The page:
A Christmas Story
What does Christmas mean to you? Or better yet, what does this Christmas mean to you? I believe I am in a bit of a reflective state of mind since I have spent quite a bit of time learning about the various historical Advent traditions held by the church universal. As a new pastor, it has been exciting to prepare and share the impact of the theological richness contained in the arrival of the Christ child. Of course, new information sometimes leads to additional reflection on past experiences.
As I was preparing for work early this morning, a memory came to mind of a rather life-changing event I experienced in August 2013. It was an unusual Saturday afternoon for a number of reasons. That day an apartment in the building in which I was living caught fire. The fire quickly engulfed and destroyed the entire building. I left the complex with the clothes I was wearing, and spent the night in a local hotel where housing had been arranged for the displaced residents. Two days later I was able to retrieve a few items from the apartment that had not been damaged by smoke or water. The remainder of those things fit into the trunk and the back seat of my car. As I drove away, I reflected on the preciousness of life. At that moment in time all of my earthly possessions fit into the trunk and back seat of my car. And it mattered not, because I was alive.
As I settled up with the insurance company to recoup my losses, I found myself underestimating and overlooking certain items. The insurance adjuster described the process as an attempt to “make you whole.” Yet I had difficulty estimating the contents of the kitchen drawers, or recent grocery purchases just before the fire.
If you have been through any kind of catastrophic loss you may be able to identify with these thoughts. Here I am being prompted to recall and account for every single item I may have owned, while even still owning more than many people living in poverty. Remember, the items in the back of my car. Also, the Red Cross organization provided essential toiletries and prepaid gift cards which allowed me to purchase some clothes. You really find out what’s important to you when you shop with limited funds for form and function and not for style. [Side note, this organization and its volunteers are to be applauded. They are very good at taking care of things during a disaster. Every time I see a news report of a disaster and hear the Red Cross is on site to render assistance, I know the people are in good hands.]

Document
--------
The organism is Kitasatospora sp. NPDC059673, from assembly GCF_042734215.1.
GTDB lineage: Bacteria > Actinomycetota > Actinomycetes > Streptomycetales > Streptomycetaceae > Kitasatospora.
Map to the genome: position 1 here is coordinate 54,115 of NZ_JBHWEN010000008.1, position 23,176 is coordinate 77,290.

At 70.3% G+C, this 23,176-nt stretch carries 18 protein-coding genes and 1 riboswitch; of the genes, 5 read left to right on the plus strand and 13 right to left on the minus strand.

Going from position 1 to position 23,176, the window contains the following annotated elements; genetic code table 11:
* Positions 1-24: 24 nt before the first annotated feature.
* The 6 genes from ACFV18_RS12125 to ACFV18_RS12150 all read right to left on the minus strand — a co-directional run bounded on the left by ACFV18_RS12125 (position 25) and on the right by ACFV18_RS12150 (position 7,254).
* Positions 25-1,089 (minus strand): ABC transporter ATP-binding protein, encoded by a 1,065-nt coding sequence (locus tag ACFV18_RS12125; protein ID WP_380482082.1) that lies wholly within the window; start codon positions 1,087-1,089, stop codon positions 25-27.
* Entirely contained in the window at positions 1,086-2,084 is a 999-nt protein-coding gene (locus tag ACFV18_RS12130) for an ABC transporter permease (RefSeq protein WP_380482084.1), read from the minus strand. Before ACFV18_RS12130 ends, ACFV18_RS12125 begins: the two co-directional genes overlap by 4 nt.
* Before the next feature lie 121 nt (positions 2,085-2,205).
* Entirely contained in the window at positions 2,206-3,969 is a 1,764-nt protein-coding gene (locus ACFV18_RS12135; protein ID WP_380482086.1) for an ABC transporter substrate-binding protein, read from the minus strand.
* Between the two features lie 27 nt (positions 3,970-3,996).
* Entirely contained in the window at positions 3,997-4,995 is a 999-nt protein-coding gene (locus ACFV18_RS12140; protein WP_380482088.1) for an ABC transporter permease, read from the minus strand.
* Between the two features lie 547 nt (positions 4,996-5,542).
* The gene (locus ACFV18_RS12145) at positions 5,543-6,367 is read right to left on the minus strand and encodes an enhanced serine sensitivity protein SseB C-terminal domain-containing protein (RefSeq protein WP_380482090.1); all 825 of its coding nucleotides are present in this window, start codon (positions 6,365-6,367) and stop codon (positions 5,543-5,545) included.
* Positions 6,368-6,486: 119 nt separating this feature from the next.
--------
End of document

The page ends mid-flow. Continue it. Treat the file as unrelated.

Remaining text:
Through all of this all I could say to myself and tell others is how grateful I was to be alive. It was one turning point in my life which reminded me to not take life for granted. It was a time to reevaluate my life direction and not selfishly waste it pursuing perishable and temporal things.
So this Christmas is turning out to be full of quite a bit more meaning than any other to date. As I re-read the gospel narratives of Matthew and Luke and studied how John the Baptist, Elizabeth, Mary, the shepherds, Simeon, Anna, and the Magi were all moved to expressions of jubilation, praise, and worship because of this miraculous birth I had to join them in praising God. Prophets and angels have shared in revealing various pieces of the Father’s revelation his glorious purpose to redeem us. One can only marvel in wonderment at the power of God. As I enjoy the festivity and family time, I can reflect on how the persistent love of God and his goodness shines through. God sent the Son so that we may live. (John 17:3) God so loved us that he gave his Son so that we may be saved through Him. (John 3:16, 17) We are still living in the time of salvation. Christ did not come into the world to condemn us, no to save us from our sins. Without a doubt there is a coming time of judgment. However, today is a time of salvation for those who would hear the gospel.
There was a time when I was all caught up in the rightness, wrongness, and facts around the traditional Christmas holiday celebration. Yes, we have combined some of the details. At times, we humans have a tendency to embellish some things and some love to tell a good story to impart some pet teaching. Of course, the Magi were not there right after the actual birth but arrived some time later. And the gospel narrative does not specifically say how many of them there were. And it could be that Joseph and Mary were not really turned away at the inn, which makes for a good story about homelessness. And there is much more to be considered about the December 25th date, the Roman celebration, and the star guiding the Magi, the trees, the lights, and so forth. Yet take that all away and neither skeptic nor believer can deny that the man Jesus lived, taught, died, and was resurrected. He himself said he came to reveal the Father to us. He came to show us the way back into relationship with Him. And that my friends is a most precious gift. One to be enjoyed today, this Christmas, and every day into eternity. Merry Christmas to all!